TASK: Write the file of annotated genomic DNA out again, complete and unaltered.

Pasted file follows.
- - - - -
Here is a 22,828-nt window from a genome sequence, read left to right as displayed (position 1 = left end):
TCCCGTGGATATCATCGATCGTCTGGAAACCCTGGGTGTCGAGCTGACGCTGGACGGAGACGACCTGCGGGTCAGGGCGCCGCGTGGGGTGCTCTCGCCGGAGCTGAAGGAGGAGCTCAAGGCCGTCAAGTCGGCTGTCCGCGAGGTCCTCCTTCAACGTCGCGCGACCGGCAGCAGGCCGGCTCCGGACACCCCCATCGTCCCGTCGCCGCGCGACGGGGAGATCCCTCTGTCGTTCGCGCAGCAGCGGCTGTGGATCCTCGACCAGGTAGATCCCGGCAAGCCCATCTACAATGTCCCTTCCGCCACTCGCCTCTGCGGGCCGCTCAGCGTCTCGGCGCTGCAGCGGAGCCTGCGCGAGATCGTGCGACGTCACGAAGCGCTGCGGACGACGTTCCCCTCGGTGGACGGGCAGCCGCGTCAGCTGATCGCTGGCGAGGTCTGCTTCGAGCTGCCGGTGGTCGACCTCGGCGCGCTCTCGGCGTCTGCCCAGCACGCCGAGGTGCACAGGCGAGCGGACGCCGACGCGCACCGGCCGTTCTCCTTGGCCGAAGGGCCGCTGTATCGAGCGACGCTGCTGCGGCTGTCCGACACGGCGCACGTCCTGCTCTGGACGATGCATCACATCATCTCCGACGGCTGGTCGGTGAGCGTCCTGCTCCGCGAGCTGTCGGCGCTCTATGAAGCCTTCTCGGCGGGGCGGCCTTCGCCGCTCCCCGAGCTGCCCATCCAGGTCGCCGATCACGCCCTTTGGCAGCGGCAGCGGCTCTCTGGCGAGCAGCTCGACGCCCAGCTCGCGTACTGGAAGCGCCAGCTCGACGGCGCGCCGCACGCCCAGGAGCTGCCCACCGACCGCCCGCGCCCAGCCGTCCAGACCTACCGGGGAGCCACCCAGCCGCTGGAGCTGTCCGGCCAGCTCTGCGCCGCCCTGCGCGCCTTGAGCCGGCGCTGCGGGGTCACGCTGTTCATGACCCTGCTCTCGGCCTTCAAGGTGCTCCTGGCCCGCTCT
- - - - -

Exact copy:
Here is a 22,828-nt window from a genome sequence, read left to right as displayed (position 1 = left end):
TCCCGTGGATATCATCGATCGTCTGGAAACCCTGGGTGTCGAGCTGACGCTGGACGGAGACGACCTGCGGGTCAGGGCGCCGCGTGGGGTGCTCTCGCCGGAGCTGAAGGAGGAGCTCAAGGCCGTCAAGTCGGCTGTCCGCGAGGTCCTCCTTCAACGTCGCGCGACCGGCAGCAGGCCGGCTCCGGACACCCCCATCGTCCCGTCGCCGCGCGACGGGGAGATCCCTCTGTCGTTCGCGCAGCAGCGGCTGTGGATCCTCGACCAGGTAGATCCCGGCAAGCCCATCTACAATGTCCCTTCCGCCACTCGCCTCTGCGGGCCGCTCAGCGTCTCGGCGCTGCAGCGGAGCCTGCGCGAGATCGTGCGACGTCACGAAGCGCTGCGGACGACGTTCCCCTCGGTGGACGGGCAGCCGCGTCAGCTGATCGCTGGCGAGGTCTGCTTCGAGCTGCCGGTGGTCGACCTCGGCGCGCTCTCGGCGTCTGCCCAGCACGCCGAGGTGCACAGGCGAGCGGACGCCGACGCGCACCGGCCGTTCTCCTTGGCCGAAGGGCCGCTGTATCGAGCGACGCTGCTGCGGCTGTCCGACACGGCGCACGTCCTGCTCTGGACGATGCATCACATCATCTCCGACGGCTGGTCGGTGAGCGTCCTGCTCCGCGAGCTGTCGGCGCTCTATGAAGCCTTCTCGGCGGGGCGGCCTTCGCCGCTCCCCGAGCTGCCCATCCAGGTCGCCGATCACGCCCTTTGGCAGCGGCAGCGGCTCTCTGGCGAGCAGCTCGACGCCCAGCTCGCGTACTGGAAGCGCCAGCTCGACGGCGCGCCGCACGCCCAGGAGCTGCCCACCGACCGCCCGCGCCCAGCCGTCCAGACCTACCGGGGAGCCACCCAGCCGCTGGAGCTGTCCGGCCAGCTCTGCGCCGCCCTGCGCGCCTTGAGCCGGCGCTGCGGGGTCACGCTGTTCATGACCCTGCTCTCGGCCTTCAAGGTGCTCCTGGCCCGCTCT